COX'S BAZAR, Bangladesh - Bangladeshi border guards on Thursday recovered the bodies of 20 Rohingya women and children whose boat capsized as they fled violence in Myanmar, an official said, amid rising pressure on Bangladesh to shelter thousands marooned at its borders.
Around 18,500 Rohingya Muslims, many sick and some with bullet wounds, have managed to slip into Bangladesh since Friday, according to the International Organization for Migration.
They fled after a series of coordinated attacks by Rohingya insurgents on security forces in the north of Myanmar's Rakhine state led to a military crackdown.
Myanmar has evacuated thousands of Rakhine Buddhists from the area, where clashes have so far killed at least 117 people, most of them Rohingya insurgents but also security officials, according to the Myanmar government.
The treatment of about 1.1 million Rohingya in Buddhist-majority Myanmar is the biggest challenge facing national leader Aung San Suu Kyi, who has been accused by Western critics of not speaking out for a minority that has long complained of persecution.
On Thursday, the bodies of 11 Rohingya children and nine women washed up on the Bangladesh side of the Naf River that separates the two countries as their boat overturned, said Ariful Islam, a commander with Bangladesh's border guards.
The bodies of two Rohingya women and two children were recovered on Wednesday after their boat was fired on by Myanmar's Border Guard Police, Islam said.
In the Bangladeshi border district of Cox's Bazar, makeshift camps for the displaced set up since similar violence last October were being expanded to accommodate thousands arriving in the past week.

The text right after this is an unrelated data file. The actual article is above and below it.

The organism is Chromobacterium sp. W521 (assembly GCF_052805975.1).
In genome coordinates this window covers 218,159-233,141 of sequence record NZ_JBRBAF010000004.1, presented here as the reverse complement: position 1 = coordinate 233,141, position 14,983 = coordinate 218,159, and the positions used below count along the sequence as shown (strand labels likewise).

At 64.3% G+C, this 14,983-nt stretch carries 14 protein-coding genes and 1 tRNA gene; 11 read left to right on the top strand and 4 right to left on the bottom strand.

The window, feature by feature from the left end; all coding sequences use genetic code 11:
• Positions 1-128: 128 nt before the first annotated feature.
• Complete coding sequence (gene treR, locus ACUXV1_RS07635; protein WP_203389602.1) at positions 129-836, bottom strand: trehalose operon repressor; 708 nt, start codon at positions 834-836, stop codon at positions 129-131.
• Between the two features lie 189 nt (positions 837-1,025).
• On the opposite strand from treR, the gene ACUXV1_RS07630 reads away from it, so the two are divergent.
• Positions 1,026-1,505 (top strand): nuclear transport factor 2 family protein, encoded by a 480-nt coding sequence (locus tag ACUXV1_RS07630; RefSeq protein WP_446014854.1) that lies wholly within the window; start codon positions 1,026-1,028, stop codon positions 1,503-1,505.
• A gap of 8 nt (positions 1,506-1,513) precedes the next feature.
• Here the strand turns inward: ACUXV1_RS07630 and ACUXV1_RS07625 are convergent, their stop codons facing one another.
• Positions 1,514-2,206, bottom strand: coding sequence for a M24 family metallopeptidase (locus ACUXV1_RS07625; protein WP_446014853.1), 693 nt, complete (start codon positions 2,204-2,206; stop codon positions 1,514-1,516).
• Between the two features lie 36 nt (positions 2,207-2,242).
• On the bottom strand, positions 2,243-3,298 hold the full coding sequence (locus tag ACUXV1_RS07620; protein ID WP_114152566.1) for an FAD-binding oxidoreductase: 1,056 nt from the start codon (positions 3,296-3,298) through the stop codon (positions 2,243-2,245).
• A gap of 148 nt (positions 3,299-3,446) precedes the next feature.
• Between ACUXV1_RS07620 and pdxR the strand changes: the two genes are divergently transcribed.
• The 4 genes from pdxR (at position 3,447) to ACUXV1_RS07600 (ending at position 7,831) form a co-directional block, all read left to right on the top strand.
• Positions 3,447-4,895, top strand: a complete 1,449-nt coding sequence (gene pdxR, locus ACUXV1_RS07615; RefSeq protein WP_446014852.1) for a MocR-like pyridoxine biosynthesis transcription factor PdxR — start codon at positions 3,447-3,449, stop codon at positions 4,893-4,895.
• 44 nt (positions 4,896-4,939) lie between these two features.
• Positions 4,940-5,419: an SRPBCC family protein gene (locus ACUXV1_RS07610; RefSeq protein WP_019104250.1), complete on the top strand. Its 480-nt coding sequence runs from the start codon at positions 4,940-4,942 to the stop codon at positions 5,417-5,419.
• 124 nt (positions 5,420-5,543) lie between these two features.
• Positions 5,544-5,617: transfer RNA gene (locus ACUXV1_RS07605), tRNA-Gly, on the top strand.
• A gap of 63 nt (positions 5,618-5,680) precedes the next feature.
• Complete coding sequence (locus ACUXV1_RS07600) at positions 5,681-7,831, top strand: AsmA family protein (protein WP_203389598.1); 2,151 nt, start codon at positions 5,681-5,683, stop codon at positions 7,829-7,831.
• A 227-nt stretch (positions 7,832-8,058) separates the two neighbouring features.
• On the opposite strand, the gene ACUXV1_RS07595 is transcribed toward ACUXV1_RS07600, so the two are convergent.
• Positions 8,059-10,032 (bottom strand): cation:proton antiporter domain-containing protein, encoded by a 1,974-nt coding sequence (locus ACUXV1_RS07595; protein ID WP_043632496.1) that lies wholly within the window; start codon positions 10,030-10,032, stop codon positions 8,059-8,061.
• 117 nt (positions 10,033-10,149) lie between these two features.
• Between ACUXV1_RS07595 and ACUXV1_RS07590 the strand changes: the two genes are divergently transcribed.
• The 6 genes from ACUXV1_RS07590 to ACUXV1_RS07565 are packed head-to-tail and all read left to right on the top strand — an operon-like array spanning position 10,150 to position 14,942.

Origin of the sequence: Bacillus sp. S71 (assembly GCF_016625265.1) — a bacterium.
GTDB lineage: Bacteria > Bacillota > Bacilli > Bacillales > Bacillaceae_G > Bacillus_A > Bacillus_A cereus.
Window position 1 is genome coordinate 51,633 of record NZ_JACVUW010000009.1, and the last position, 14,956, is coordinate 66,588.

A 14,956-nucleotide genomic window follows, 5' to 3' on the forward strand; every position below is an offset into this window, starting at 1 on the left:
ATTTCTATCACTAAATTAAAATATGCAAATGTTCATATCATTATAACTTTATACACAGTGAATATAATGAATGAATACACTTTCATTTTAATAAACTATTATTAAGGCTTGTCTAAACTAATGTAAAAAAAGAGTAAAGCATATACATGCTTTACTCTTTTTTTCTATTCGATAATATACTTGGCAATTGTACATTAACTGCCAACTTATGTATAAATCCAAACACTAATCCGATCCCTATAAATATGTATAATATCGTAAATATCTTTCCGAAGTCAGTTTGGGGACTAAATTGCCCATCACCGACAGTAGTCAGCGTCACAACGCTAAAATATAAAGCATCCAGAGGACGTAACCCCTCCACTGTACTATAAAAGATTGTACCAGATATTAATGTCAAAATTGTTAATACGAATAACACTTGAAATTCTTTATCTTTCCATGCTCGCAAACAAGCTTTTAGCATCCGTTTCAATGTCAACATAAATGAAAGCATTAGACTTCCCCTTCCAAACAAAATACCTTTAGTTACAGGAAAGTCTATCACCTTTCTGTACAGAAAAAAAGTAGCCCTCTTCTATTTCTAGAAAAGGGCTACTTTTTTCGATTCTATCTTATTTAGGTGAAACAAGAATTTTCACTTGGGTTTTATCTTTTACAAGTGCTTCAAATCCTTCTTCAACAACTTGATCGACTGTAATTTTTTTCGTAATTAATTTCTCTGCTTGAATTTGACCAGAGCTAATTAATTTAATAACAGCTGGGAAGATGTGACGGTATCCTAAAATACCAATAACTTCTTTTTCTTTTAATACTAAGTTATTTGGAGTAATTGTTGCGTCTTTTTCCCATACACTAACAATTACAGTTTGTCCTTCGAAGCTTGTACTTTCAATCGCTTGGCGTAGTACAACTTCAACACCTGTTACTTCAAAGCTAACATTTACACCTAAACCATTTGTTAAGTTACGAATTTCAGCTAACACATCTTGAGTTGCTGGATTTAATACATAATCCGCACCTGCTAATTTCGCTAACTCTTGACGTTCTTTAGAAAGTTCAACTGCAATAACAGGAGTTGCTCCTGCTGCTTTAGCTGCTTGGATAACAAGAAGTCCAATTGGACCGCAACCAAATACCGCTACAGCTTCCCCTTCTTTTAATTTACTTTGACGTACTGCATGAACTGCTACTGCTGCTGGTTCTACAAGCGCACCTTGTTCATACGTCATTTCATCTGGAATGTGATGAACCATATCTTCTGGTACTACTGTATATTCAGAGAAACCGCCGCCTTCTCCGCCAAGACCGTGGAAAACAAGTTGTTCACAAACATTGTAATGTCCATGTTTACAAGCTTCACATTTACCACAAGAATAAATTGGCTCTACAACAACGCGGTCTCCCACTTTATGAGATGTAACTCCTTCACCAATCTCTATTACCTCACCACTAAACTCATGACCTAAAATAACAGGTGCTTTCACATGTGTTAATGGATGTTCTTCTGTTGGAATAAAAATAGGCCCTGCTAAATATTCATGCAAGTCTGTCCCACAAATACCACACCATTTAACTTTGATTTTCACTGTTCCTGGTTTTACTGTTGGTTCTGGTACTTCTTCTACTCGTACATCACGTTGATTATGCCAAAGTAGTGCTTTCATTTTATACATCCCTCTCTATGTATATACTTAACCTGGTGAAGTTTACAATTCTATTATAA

One of those arrivals, Mohammed Rashid, 45, wore a surgical dressing under his eye, which he said was the result of bullet splinters hitting him after the Myanmar army opened fire on a group of Rohingya.
He said about 100 people made their way to the border together, and that he saw explosions and people dying.
"We hid in the forest for two days and then we were stopped at the border, but we got through. We heard that the houses in our village have burned down," Rashid told Reuters at the camp.
The recent violence marks a dramatic escalation of a conflict that has simmered since October, when a similar but much smaller series of Rohingya attacks on security posts prompted a brutal military response dogged by allegations of rights abuses.
The Rohingya are denied citizenship in Myanmar and regarded as illegal immigrants, despite claiming roots that date back centuries.
Bangladesh on Wednesday pushed back 366 Rohingya trying to enter the country mainly by small wooden boats, though thousands of others have set up temporary camps along the porous land border between the countries, borders guards said.